Taiwan, China ink investment, customs pacts
ROC Central News Agency
Taipei, Aug. 9 (CNA) Taiwan and China signed an investment protection pact and a customs cooperation agreement Thursday, a move that is expected to remove more trade barriers between the two sides.
The two pacts, which are the results of follow-up negotiations since the 2010 landmark Economic Cooperation Framework Agreement (ECFA), were signed during the eighth round of cross-Taiwan Strait talks in Taipei between Taiwan's Straits Exchange Foundation Chairman Chiang Pin-kung and his visiting Chinese counterpart, Association for Relations Across the Taiwan Straits President Chen Yunlin.
According to the pact, private Taiwanese and Chinese companies can use the new mechanism to resort to either a Taiwanese or Chinese arbiter to solve their dispute at a place both parties agree upon.
The mechanism resolves the main stumbling block that was holding up the agreement, which was Beijing's refusal to accept the use of an international arbitrator to settle disputes because that would tacitly acknowledge Taiwan's sovereignty. China claims the self-ruled island as part of its territory.
As for commercial disputes between private businesses and governments, the investment pact outlined multiple remedies with different levels of mediation.
The two bodies also issued a joint statement in which they said they had reached consensus on personal safety, another main concern of Taiwanese businesspeople operating in China.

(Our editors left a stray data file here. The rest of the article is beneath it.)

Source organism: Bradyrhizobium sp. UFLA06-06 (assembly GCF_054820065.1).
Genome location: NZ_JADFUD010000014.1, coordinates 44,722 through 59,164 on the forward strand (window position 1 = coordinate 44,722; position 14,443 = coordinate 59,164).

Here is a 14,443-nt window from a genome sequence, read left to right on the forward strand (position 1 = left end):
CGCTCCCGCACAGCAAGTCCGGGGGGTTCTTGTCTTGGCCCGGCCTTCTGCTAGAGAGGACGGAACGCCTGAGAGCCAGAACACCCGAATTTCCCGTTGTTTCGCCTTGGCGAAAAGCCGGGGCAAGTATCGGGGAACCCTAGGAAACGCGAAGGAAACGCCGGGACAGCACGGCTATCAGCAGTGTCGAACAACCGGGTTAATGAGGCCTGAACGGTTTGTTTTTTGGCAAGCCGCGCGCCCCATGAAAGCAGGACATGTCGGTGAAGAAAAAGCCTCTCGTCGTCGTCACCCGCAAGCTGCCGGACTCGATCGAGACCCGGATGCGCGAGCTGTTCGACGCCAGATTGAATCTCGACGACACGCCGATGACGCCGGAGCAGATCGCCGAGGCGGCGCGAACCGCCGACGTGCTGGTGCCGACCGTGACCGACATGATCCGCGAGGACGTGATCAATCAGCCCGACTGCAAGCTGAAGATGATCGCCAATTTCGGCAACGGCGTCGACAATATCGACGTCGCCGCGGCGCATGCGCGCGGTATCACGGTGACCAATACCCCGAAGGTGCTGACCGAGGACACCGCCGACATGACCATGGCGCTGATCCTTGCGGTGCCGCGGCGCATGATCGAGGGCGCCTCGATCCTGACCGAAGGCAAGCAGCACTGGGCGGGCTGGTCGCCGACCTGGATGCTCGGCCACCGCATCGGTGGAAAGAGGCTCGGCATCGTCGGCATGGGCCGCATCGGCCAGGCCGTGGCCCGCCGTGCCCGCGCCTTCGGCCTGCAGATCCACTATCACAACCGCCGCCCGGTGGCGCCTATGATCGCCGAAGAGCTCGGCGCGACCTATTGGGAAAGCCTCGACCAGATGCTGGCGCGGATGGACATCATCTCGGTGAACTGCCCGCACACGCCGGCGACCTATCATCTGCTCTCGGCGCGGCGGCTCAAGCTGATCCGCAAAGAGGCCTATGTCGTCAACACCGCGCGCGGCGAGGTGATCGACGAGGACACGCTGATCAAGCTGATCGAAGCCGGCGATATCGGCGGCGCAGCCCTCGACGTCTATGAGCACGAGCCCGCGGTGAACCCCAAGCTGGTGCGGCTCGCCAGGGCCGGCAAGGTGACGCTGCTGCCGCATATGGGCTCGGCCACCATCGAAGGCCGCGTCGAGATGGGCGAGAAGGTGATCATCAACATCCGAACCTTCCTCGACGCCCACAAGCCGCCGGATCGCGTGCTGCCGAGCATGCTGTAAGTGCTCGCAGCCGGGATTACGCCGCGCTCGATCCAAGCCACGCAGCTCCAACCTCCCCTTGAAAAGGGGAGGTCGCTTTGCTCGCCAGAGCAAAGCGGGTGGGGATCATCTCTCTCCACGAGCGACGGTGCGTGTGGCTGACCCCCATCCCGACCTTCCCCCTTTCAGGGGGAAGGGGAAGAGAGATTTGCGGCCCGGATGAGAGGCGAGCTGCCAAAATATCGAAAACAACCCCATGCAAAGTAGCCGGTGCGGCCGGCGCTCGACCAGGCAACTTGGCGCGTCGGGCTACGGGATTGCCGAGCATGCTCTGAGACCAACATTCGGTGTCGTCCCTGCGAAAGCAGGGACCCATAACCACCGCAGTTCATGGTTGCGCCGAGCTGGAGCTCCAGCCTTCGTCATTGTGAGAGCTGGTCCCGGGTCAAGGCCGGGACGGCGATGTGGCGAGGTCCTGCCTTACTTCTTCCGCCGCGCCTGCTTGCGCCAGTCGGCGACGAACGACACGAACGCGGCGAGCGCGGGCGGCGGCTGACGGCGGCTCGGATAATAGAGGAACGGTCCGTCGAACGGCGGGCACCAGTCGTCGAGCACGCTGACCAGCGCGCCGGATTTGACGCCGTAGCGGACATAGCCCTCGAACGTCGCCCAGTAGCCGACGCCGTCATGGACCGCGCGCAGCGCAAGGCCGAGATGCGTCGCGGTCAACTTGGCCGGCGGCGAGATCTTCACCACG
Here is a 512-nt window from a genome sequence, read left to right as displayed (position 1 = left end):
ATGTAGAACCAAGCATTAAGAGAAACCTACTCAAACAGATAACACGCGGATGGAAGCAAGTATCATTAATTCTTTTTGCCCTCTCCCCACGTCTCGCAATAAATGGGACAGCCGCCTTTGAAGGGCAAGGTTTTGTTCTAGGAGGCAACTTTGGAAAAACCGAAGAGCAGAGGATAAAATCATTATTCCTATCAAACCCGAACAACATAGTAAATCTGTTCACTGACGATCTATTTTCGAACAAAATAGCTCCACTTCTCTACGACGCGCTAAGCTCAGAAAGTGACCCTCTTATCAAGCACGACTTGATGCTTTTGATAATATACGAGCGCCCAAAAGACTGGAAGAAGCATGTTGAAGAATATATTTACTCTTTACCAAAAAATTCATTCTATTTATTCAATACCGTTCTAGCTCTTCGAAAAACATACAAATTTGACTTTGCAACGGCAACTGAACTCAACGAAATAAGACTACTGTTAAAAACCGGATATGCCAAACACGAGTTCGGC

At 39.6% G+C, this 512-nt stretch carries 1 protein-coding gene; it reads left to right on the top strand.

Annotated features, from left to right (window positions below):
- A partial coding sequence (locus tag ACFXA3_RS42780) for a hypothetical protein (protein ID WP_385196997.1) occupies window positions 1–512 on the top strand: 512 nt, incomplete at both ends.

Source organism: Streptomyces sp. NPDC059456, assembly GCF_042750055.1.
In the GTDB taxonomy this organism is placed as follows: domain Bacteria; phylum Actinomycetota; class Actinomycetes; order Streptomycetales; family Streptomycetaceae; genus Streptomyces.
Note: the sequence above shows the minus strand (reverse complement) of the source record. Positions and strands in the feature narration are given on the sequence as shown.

The statement said that if Taiwanese investors are arrested in China, their family members are to be notified of their whereabouts within 24 hours of their arrest.
This measure regarding personal safety was not included in the pact, however.
Meanwhile, under the new customs cooperation agreement, a platform will be established to enhance mutual discussion over customs-related problems.
Both sides will cooperate closely on the evaluation of imported goods to identify custom codes, which will lower the chance of disputes and accelerate customs clearance, according to the agreement.
English versions of the agreements are not available at the moment, according to the officials.
With the latest two agreements signed, Taiwan and China have inked 18 agreements since the two sides resumed dialogue in 2008. The meetings between Chiang and Chen have been held every six months since then, with the venue alternating between Taiwan and China.
(By Christie Chen and Lee Hsin-Yin)
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